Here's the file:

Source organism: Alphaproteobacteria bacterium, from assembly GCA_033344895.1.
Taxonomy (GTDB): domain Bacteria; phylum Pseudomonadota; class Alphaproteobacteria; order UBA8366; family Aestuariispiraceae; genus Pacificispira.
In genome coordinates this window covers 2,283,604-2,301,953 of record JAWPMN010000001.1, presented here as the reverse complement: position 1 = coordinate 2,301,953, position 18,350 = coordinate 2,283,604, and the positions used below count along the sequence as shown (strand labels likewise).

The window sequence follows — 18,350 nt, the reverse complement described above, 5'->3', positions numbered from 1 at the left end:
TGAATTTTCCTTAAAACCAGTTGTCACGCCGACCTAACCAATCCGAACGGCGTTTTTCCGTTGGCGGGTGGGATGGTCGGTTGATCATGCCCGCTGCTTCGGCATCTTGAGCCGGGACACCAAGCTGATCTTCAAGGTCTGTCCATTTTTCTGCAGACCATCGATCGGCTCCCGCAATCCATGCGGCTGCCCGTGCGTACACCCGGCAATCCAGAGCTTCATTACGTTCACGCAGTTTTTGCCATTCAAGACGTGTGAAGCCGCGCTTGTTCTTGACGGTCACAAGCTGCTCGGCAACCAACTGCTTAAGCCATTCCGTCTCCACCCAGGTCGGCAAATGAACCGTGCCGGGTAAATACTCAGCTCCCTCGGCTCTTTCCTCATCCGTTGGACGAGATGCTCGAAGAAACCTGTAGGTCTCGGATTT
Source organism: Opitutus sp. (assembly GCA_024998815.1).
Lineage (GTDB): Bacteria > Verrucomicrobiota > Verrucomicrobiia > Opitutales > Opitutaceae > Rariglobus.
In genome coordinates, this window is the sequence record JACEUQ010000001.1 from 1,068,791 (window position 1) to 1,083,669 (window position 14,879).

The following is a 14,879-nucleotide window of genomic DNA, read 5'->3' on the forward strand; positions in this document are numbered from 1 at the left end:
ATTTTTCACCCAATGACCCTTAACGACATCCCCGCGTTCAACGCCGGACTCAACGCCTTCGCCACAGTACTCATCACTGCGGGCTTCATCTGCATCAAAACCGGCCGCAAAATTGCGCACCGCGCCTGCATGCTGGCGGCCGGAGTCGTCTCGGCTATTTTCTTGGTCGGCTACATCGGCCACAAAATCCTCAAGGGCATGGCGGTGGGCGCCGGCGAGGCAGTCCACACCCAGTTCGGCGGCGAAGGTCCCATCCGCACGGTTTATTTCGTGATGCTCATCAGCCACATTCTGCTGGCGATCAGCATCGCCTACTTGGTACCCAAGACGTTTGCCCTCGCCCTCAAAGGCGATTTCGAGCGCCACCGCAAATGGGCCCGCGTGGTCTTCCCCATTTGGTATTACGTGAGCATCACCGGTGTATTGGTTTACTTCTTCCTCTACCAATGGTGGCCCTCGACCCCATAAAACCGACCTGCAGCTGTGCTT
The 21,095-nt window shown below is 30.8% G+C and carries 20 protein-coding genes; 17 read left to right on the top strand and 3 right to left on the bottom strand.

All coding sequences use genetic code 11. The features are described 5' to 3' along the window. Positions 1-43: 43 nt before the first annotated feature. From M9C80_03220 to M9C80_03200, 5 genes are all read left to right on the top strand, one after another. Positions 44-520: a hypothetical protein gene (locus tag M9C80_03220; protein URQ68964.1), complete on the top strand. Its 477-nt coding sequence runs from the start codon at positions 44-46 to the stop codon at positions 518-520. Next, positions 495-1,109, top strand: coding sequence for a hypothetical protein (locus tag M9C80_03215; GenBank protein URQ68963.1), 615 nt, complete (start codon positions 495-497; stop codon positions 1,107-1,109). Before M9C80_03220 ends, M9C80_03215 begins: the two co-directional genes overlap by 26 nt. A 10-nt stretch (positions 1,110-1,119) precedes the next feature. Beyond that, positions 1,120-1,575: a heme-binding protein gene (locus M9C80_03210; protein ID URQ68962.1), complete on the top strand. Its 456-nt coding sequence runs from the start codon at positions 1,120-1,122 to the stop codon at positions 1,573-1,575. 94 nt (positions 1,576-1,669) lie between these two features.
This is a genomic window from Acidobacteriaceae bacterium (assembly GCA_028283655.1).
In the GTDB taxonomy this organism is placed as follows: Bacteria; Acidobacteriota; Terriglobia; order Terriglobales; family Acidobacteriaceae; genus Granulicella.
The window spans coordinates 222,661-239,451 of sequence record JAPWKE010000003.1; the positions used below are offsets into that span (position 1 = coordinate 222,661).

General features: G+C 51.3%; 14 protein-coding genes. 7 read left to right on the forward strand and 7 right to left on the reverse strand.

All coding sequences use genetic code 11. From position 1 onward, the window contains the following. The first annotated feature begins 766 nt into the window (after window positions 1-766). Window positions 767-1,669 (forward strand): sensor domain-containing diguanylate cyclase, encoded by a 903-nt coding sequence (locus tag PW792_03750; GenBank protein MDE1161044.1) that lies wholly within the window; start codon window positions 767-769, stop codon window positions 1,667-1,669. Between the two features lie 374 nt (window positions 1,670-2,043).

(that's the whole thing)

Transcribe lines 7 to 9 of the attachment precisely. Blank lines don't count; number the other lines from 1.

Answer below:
Lineage (GTDB): Bacteria > Verrucomicrobiota > Verrucomicrobiia > Opitutales > Opitutaceae > Rariglobus.
In genome coordinates, this window is the sequence record JACEUQ010000001.1 from 1,068,791 (window position 1) to 1,083,669 (window position 14,879).

The following is a 14,879-nucleotide window of genomic DNA, read 5'->3' on the forward strand; positions in this document are numbered from 1 at the left end: